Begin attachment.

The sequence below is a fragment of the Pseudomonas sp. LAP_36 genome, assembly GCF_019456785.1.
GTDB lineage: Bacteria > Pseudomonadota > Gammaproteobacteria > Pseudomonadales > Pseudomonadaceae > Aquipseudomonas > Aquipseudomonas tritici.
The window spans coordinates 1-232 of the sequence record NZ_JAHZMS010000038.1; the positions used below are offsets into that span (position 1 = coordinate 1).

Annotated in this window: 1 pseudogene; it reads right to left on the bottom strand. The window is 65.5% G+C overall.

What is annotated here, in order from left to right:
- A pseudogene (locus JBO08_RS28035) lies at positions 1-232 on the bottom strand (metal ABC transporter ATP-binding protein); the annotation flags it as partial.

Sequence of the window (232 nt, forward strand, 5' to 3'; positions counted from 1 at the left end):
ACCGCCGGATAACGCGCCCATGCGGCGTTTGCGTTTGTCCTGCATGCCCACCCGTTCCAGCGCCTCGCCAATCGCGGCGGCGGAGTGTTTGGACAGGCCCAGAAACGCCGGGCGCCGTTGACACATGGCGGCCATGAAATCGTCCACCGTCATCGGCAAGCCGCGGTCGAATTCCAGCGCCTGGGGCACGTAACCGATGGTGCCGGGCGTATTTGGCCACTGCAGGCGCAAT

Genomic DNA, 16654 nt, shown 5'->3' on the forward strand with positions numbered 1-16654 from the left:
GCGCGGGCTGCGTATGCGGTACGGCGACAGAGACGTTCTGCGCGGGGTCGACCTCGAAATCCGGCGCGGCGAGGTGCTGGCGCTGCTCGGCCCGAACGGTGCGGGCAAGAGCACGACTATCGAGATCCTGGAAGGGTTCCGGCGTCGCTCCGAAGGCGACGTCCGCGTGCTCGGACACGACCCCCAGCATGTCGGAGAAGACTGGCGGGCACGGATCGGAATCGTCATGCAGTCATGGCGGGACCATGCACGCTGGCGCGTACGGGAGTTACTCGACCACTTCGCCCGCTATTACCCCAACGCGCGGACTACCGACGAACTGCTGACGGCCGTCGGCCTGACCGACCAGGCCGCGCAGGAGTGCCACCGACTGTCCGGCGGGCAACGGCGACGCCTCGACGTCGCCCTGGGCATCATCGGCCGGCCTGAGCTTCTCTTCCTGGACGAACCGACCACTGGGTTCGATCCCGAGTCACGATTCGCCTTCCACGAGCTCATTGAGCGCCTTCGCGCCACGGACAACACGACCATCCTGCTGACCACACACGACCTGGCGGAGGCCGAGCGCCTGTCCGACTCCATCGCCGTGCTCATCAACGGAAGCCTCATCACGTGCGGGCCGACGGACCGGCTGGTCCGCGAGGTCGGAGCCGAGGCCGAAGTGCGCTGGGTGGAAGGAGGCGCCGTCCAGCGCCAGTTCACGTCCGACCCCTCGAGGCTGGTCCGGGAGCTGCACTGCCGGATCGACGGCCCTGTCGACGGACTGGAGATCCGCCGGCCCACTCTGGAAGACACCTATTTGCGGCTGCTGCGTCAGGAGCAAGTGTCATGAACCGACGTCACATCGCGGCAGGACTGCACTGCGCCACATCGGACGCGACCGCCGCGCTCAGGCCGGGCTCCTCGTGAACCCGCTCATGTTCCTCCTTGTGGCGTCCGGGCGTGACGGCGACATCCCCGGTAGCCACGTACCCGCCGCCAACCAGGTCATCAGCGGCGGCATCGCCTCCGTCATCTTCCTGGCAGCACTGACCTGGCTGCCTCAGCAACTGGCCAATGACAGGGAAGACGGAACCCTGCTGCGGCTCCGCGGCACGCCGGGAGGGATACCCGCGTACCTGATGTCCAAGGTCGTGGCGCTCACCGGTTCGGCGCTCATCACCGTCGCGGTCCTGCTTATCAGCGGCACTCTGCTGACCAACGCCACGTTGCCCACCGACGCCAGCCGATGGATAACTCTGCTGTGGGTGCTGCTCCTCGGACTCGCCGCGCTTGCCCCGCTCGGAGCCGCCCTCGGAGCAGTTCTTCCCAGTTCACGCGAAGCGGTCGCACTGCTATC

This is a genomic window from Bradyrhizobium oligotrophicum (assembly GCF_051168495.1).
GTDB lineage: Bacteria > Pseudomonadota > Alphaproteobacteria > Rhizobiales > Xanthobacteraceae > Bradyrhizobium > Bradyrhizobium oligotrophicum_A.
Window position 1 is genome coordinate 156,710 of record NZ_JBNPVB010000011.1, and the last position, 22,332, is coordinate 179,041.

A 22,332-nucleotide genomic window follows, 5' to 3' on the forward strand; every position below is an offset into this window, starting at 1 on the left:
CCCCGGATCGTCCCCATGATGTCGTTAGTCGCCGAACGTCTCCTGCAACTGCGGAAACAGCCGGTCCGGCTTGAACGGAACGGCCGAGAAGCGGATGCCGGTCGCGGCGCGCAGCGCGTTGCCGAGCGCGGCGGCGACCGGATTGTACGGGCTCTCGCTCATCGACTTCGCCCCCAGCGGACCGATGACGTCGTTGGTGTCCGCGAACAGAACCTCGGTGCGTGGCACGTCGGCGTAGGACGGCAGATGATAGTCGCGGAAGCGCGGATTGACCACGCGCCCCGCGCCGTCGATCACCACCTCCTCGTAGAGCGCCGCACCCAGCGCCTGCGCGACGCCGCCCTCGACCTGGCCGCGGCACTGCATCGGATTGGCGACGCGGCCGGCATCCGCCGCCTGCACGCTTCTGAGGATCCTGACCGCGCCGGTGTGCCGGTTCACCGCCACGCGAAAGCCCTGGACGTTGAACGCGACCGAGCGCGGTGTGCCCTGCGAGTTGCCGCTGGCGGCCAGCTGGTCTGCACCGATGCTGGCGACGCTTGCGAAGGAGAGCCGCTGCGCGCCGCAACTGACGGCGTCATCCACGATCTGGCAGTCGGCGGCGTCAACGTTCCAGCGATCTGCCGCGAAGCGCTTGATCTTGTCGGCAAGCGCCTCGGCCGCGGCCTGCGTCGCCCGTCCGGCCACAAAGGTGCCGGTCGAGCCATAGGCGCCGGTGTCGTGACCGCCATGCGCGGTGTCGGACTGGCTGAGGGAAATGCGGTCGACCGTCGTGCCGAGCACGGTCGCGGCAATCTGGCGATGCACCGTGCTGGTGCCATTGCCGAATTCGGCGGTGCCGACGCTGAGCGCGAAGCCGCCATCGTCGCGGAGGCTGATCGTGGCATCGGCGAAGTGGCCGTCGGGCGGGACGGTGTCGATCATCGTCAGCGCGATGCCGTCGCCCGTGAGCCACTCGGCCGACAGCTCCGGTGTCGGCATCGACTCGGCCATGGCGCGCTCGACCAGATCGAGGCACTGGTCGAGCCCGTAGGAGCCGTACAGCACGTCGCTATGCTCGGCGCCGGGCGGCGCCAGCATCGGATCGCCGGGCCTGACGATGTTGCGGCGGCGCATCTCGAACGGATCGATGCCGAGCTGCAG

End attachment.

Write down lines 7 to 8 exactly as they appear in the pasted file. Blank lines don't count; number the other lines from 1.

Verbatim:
Sequence of the window (232 nt, forward strand, 5' to 3'; positions counted from 1 at the left end):
ACCGCCGGATAACGCGCCCATGCGGCGTTTGCGTTTGTCCTGCATGCCCACCCGTTCCAGCGCCTCGCCAATCGCGGCGGCGGAGTGTTTGGACAGGCCCAGAAACGCCGGGCGCCGTTGACACATGGCGGCCATGAAATCGTCCACCGTCATCGGCAAGCCGCGGTCGAATTCCAGCGCCTGGGGCACGTAACCGATGGTGCCGGGCGTATTTGGCCACTGCAGGCGCAAT